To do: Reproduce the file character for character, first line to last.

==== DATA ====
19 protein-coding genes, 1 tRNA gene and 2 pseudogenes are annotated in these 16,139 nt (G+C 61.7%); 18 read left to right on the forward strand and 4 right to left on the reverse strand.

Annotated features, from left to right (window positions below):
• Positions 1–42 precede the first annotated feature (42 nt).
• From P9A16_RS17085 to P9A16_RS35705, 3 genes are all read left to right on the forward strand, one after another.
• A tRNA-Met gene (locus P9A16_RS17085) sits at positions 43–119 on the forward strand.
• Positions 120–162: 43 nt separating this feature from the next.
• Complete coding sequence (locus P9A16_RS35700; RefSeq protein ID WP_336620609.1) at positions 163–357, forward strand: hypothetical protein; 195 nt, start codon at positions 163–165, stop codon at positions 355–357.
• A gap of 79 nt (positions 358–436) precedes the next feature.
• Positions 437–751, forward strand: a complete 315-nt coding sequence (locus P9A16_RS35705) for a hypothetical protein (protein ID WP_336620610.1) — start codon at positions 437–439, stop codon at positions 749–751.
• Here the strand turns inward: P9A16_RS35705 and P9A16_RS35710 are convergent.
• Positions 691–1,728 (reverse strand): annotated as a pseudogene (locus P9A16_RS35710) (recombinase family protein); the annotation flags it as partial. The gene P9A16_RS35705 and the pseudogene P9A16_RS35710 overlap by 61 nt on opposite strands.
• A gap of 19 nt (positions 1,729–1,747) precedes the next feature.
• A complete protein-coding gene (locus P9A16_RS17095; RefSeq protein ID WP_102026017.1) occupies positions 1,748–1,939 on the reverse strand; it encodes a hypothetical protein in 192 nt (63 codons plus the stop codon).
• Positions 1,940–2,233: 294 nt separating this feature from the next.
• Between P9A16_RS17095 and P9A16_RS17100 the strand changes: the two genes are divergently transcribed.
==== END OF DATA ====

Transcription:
19 protein-coding genes, 1 tRNA gene and 2 pseudogenes are annotated in these 16,139 nt (G+C 61.7%); 18 read left to right on the forward strand and 4 right to left on the reverse strand.

Annotated features, from left to right (window positions below):
• Positions 1–42 precede the first annotated feature (42 nt).
• From P9A16_RS17085 to P9A16_RS35705, 3 genes are all read left to right on the forward strand, one after another.
• A tRNA-Met gene (locus P9A16_RS17085) sits at positions 43–119 on the forward strand.
• Positions 120–162: 43 nt separating this feature from the next.
• Complete coding sequence (locus P9A16_RS35700; RefSeq protein ID WP_336620609.1) at positions 163–357, forward strand: hypothetical protein; 195 nt, start codon at positions 163–165, stop codon at positions 355–357.
• A gap of 79 nt (positions 358–436) precedes the next feature.
• Positions 437–751, forward strand: a complete 315-nt coding sequence (locus P9A16_RS35705) for a hypothetical protein (protein ID WP_336620610.1) — start codon at positions 437–439, stop codon at positions 749–751.
• Here the strand turns inward: P9A16_RS35705 and P9A16_RS35710 are convergent.
• Positions 691–1,728 (reverse strand): annotated as a pseudogene (locus P9A16_RS35710) (recombinase family protein); the annotation flags it as partial. The gene P9A16_RS35705 and the pseudogene P9A16_RS35710 overlap by 61 nt on opposite strands.
• A gap of 19 nt (positions 1,729–1,747) precedes the next feature.
• A complete protein-coding gene (locus P9A16_RS17095; RefSeq protein ID WP_102026017.1) occupies positions 1,748–1,939 on the reverse strand; it encodes a hypothetical protein in 192 nt (63 codons plus the stop codon).
• Positions 1,940–2,233: 294 nt separating this feature from the next.
• Between P9A16_RS17095 and P9A16_RS17100 the strand changes: the two genes are divergently transcribed.